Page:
In sum, displays of precarity can have varying results, traceable to the position of theatrical affect in a post-truth environment, where we are all both theatre-critics and theatre-makers.  Butler is correct to highlight the extent to which displays of others’ precarity can create an awareness of one’s own vulnerability in the world; however, mindful of Debord’s writings, I suggest that digitised social media spectacles of precarity are far less likely to result in empathetic solidarity, and much more prone to highlight differentiated precarity.  To my mind this is just one example of the centrality of theatrical framing that must be recognised to fully account for the impacts and affects of political performance in a post-truth context.

Next Stages

This brief reflection points up the way that effectively resistant political performance must be reconsidered in light of populist post-truth politics. It is not sufficient to laud a given intervention’s resistant potential, when the very relevance of shared truths and the authenticity of others is increasingly, pervasively questioned.  Given the historical desire of performance makers to hail the value of emotion and creativity in political processes, where does this leave practitioners who wish to put forward interventions to this seemingly wonton celebration of emotion at the expense of reality?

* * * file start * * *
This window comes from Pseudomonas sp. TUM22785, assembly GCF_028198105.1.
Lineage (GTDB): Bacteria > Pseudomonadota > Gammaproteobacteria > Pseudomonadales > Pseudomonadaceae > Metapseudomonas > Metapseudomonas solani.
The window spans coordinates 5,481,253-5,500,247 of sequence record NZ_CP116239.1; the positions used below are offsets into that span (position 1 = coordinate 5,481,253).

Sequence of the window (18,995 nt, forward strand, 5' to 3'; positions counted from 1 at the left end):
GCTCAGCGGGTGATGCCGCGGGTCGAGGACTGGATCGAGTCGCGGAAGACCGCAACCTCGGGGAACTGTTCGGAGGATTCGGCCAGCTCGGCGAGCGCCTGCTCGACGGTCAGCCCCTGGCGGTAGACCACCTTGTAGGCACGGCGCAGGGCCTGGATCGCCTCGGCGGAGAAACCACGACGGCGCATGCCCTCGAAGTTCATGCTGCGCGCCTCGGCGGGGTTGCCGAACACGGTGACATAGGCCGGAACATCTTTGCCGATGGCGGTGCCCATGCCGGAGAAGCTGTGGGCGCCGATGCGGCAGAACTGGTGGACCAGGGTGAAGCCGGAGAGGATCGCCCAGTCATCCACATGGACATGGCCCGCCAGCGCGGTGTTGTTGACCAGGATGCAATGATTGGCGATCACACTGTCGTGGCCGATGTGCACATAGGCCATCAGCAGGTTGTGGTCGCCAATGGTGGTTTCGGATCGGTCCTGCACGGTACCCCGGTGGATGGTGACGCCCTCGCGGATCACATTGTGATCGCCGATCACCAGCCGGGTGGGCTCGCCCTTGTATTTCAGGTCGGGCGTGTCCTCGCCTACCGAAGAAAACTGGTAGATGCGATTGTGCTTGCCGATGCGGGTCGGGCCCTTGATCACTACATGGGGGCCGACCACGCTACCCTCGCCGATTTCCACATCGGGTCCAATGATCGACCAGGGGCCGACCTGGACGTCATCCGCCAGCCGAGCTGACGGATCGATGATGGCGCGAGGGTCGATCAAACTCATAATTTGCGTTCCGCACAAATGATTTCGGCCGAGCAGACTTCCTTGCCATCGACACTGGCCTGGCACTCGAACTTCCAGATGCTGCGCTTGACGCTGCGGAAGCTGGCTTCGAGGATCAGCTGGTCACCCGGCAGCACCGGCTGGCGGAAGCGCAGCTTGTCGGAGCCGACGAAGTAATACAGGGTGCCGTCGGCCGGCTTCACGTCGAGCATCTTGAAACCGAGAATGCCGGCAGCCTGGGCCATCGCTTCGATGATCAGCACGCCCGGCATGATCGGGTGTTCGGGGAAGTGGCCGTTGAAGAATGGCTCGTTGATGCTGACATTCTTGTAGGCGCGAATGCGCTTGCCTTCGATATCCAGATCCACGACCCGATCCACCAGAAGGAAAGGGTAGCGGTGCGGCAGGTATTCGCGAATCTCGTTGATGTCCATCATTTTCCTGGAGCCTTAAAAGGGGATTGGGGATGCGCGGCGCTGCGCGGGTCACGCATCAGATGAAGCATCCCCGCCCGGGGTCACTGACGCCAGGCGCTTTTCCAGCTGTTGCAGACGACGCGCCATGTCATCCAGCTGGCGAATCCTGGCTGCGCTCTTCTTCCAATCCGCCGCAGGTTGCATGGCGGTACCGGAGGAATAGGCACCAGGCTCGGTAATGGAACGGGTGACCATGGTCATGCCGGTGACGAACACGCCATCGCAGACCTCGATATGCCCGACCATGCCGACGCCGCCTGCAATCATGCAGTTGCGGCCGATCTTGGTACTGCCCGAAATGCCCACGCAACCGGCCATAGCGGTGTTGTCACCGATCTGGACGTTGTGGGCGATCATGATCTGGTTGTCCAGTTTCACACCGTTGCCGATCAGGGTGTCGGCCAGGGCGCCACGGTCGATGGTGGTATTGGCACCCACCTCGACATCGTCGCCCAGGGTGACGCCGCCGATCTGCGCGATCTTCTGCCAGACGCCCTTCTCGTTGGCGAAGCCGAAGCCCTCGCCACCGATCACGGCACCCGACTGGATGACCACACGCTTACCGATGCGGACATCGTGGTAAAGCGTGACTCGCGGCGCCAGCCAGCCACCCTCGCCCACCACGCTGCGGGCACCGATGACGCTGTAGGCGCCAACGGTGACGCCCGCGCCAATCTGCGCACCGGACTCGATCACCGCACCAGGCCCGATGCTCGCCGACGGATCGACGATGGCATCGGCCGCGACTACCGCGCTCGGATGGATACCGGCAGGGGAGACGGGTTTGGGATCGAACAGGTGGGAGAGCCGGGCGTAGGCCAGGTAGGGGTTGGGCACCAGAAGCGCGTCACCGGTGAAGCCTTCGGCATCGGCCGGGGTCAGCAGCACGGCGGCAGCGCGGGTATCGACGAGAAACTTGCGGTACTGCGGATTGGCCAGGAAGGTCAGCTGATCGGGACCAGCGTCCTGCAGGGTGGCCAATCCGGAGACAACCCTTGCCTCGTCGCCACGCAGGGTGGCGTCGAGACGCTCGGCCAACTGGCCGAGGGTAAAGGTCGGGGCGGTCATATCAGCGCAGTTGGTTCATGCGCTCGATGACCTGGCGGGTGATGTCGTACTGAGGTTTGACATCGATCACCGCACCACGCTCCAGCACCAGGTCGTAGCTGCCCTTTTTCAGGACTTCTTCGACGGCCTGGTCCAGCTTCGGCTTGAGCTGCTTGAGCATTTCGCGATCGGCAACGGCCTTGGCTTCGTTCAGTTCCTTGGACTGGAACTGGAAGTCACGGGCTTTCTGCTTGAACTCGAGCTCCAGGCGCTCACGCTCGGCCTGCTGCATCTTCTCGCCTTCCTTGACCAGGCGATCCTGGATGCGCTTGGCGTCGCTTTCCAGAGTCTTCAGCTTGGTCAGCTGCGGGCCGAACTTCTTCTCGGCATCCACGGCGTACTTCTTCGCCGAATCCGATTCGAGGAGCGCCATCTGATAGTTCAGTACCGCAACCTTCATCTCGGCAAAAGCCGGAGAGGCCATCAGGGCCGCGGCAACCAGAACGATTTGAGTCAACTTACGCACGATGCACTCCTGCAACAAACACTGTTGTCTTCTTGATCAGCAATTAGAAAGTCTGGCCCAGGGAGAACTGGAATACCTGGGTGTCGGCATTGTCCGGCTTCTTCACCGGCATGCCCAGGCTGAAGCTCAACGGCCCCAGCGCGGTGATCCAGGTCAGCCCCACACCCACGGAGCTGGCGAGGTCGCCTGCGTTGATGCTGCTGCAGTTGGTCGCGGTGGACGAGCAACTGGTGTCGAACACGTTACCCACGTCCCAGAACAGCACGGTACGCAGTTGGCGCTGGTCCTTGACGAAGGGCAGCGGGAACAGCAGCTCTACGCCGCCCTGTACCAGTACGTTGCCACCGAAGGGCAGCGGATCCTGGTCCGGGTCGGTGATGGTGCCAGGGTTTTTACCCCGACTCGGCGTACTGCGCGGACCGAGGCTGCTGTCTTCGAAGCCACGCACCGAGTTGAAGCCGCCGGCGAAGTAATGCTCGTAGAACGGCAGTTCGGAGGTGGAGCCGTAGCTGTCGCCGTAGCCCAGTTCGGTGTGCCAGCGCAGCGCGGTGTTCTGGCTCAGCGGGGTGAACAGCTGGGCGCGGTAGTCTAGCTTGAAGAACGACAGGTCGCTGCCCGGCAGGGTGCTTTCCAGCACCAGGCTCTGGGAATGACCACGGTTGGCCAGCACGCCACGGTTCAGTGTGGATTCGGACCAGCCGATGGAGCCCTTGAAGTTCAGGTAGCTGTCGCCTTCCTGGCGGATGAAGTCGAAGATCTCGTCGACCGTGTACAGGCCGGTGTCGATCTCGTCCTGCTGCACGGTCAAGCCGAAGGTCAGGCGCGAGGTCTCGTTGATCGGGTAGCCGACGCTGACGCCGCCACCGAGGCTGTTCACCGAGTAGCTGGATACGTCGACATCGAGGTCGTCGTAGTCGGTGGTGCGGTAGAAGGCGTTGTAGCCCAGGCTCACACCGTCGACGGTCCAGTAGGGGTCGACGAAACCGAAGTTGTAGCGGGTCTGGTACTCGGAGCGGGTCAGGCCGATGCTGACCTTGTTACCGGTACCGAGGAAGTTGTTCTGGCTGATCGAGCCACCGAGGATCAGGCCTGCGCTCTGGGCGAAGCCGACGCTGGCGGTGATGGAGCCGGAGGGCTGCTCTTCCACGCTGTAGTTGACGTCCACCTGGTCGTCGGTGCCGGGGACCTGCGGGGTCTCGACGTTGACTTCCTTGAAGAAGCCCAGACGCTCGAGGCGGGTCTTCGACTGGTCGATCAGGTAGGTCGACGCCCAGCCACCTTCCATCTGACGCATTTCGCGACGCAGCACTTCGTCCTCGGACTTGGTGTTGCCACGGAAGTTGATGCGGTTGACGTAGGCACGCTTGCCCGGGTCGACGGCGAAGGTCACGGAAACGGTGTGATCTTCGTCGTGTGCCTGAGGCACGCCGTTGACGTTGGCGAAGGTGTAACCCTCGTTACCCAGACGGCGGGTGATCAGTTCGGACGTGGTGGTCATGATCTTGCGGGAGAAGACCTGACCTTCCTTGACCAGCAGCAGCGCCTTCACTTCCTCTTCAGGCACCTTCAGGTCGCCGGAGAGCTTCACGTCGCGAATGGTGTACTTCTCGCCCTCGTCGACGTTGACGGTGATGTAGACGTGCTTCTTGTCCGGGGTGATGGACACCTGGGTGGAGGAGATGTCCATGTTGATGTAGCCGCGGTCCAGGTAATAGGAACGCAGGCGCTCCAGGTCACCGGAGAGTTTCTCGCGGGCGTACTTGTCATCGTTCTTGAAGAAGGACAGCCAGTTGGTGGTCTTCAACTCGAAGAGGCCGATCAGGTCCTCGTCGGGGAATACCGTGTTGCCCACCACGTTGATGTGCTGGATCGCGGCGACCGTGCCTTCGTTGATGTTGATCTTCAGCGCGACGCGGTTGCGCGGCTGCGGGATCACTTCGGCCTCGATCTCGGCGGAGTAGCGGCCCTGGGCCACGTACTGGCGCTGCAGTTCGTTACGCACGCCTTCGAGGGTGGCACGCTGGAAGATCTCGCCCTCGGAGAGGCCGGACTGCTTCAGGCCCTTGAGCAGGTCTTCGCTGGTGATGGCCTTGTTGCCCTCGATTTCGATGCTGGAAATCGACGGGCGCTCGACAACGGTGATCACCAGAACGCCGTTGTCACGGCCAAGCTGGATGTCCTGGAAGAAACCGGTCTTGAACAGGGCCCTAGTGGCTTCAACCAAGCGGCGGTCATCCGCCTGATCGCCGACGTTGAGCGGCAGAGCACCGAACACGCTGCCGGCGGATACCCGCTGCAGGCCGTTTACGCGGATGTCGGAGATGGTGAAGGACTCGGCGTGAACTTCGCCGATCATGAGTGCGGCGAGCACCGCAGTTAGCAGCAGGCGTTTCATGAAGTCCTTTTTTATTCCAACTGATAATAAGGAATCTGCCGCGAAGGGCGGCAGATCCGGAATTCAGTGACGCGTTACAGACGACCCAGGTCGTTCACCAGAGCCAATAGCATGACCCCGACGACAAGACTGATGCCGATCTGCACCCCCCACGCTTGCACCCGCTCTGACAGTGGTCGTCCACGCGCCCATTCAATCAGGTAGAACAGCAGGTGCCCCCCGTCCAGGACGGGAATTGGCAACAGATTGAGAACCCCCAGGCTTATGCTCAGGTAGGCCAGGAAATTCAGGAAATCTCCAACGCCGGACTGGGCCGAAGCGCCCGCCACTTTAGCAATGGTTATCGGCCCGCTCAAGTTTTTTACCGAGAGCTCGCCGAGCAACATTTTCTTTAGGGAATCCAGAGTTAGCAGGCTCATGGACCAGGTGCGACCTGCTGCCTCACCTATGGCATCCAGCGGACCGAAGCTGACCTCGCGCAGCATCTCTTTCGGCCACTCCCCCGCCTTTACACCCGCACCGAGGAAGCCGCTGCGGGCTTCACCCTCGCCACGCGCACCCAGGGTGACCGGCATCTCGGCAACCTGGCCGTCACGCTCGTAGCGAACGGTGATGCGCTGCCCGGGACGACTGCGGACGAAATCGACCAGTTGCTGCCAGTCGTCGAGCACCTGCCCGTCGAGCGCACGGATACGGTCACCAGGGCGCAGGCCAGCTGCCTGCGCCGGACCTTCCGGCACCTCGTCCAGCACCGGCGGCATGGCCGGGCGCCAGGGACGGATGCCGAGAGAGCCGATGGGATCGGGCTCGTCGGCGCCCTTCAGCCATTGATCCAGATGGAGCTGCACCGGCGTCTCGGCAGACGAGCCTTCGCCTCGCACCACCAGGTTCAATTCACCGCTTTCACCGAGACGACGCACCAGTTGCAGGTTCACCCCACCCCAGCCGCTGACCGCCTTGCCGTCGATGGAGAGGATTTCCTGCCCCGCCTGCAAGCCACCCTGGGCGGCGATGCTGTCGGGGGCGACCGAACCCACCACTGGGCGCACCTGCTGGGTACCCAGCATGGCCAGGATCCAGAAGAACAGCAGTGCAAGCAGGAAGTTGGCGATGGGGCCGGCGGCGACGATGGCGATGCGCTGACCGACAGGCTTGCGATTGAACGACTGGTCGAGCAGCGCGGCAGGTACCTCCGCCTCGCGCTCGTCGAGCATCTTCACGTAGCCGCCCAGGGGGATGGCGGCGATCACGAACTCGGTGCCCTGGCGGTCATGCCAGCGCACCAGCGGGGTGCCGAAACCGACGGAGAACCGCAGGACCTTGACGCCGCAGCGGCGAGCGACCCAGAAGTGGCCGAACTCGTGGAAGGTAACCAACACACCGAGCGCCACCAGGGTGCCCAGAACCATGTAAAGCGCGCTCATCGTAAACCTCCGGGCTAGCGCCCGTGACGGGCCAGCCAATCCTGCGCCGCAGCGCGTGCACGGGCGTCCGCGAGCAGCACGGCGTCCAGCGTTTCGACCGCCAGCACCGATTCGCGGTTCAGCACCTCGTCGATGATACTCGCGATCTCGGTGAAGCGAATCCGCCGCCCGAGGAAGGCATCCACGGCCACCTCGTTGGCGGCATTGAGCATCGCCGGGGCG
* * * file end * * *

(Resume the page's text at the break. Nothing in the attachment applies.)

In answer, I return to comments I made at the 2016 International Studies Association Annual Convention.  As a co-discussant on the panel, ‘Visual and Performance Arts as Methods for IR’, I suggested that the arts are frequently concerned not with generating new knowledge about the world, but with moving people from one way of knowing or sensing the world to another (Rowe, 2016).  I maintain that this is indeed where our focus should lie, especially in the present-day political context.  I want to suggest that as IR scholars interested in performance, we would do well to search for modes of performance that move individuals from a politics of appearance and spectatorship, to a politics of embodied being, engagement and exchange.  This is not a unique proposition, given the vast array of theatre practices and political scholarship of the 20th and 21st centuries that focus on just that; however, I suggest that more IR scholars turn their attention to ‘socially-engaged’ and ‘applied theatre’ practices, from which we might glean important insights about the interlinkage of performance, theatricality, and the making and unmaking of international relations.